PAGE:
Lutheran teaching can be summarized with the three Reformation solas. Salvation is by God's grace alone (sola gratia) through faith alone (sola fide) for the sake of Jesus Christ's atoning death and without any merit on the part of those who are redeemed. The Bible alone (sola Scriptura) is the sole norm and basis of all Christian doctrine and anything which is contrary to what Scripture teaches is not in accordance with God's Will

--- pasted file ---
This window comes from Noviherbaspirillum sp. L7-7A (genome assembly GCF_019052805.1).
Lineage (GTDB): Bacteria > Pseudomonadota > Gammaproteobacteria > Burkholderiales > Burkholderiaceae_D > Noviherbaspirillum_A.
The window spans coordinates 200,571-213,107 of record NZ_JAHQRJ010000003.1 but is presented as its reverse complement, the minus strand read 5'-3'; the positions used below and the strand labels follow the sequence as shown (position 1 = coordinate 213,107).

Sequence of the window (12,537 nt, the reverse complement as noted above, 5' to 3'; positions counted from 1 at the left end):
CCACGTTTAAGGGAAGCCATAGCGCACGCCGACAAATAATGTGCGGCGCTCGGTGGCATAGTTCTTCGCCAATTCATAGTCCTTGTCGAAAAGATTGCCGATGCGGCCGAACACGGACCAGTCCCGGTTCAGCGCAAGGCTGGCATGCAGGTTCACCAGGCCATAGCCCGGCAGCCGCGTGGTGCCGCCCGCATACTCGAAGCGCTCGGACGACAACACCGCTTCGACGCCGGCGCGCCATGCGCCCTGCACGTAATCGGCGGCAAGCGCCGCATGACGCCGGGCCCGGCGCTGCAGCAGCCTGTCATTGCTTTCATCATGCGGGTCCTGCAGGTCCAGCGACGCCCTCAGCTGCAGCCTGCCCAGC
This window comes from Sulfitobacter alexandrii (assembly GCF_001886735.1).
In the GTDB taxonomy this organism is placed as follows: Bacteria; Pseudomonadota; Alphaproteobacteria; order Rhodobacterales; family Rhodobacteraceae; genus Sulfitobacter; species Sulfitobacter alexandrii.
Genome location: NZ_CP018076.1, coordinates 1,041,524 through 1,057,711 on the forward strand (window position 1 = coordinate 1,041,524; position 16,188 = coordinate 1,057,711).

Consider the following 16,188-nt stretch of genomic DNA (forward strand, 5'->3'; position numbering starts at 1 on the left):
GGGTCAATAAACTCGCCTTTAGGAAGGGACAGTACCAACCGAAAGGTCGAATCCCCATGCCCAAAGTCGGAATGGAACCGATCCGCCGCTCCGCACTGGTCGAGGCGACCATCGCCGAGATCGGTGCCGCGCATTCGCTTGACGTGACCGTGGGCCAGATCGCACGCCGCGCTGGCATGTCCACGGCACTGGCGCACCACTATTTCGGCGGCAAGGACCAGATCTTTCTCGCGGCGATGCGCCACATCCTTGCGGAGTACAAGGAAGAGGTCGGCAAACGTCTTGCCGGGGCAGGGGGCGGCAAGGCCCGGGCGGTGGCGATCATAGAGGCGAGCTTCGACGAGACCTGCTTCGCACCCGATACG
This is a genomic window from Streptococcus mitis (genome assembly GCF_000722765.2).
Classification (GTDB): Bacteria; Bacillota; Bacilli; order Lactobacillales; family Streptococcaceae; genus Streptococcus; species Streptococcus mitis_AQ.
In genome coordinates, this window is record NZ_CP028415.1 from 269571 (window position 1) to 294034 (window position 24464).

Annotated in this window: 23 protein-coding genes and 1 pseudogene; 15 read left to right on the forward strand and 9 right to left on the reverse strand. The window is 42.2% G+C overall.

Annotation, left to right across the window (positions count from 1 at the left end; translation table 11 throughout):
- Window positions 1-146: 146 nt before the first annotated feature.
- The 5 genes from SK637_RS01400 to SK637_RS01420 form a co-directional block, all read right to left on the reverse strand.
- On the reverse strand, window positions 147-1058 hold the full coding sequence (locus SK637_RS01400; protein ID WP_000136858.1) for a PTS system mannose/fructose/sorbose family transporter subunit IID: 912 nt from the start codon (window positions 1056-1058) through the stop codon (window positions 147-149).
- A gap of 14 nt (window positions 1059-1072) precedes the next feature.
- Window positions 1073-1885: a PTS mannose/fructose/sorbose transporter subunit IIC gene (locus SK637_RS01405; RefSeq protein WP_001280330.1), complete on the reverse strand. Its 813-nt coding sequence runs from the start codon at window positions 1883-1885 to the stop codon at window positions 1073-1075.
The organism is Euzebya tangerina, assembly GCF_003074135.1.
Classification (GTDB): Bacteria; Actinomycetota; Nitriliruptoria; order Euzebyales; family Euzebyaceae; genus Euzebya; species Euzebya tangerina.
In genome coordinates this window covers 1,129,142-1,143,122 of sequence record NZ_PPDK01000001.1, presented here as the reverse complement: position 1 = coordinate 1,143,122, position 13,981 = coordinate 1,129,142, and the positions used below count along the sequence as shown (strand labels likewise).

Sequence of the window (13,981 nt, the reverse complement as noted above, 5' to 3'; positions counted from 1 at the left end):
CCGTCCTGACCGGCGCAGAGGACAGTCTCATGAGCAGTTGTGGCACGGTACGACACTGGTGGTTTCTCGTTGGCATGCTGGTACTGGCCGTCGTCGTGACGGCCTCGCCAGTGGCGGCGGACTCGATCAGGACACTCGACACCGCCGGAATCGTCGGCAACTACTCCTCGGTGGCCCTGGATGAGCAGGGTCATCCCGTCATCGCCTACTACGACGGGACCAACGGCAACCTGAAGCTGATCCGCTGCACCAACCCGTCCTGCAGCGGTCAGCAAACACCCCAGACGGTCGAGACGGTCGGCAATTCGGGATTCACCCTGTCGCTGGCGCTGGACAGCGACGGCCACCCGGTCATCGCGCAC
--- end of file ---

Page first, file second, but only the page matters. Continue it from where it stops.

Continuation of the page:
Historically, Lutherans trace themselves to Martin Luther, who was the founder of the Protestant Reformation. In order to preserve the legacy and teaching of the Reformation, a group of pastors and theologians in Germany (where Luther lived) gathered together the three ecumenical creeds as well as the key works of Martin Luther and Philip Melanchthon into the Lutheran Confessions (also known as the Book of Concord). The Book of Concord is recognized as a faithful and true interpretation of the Bible and it is the symbol and body of doctrine for the Lutheran faith. Contained in the Book of Concord are the Nicene Creed, Apostles Creed, Athanasian Creed, the unaltered Augsburg Confession, the Apology to the Augsburg Confession, the Smalcald Articles, the Treatise on the Power and Primacy of the Pope, Luther's Small Catechism, w:Luther's Large Catechism and the Formula of Concord, all of which describe the doctrine and faith of the Lutheran Church.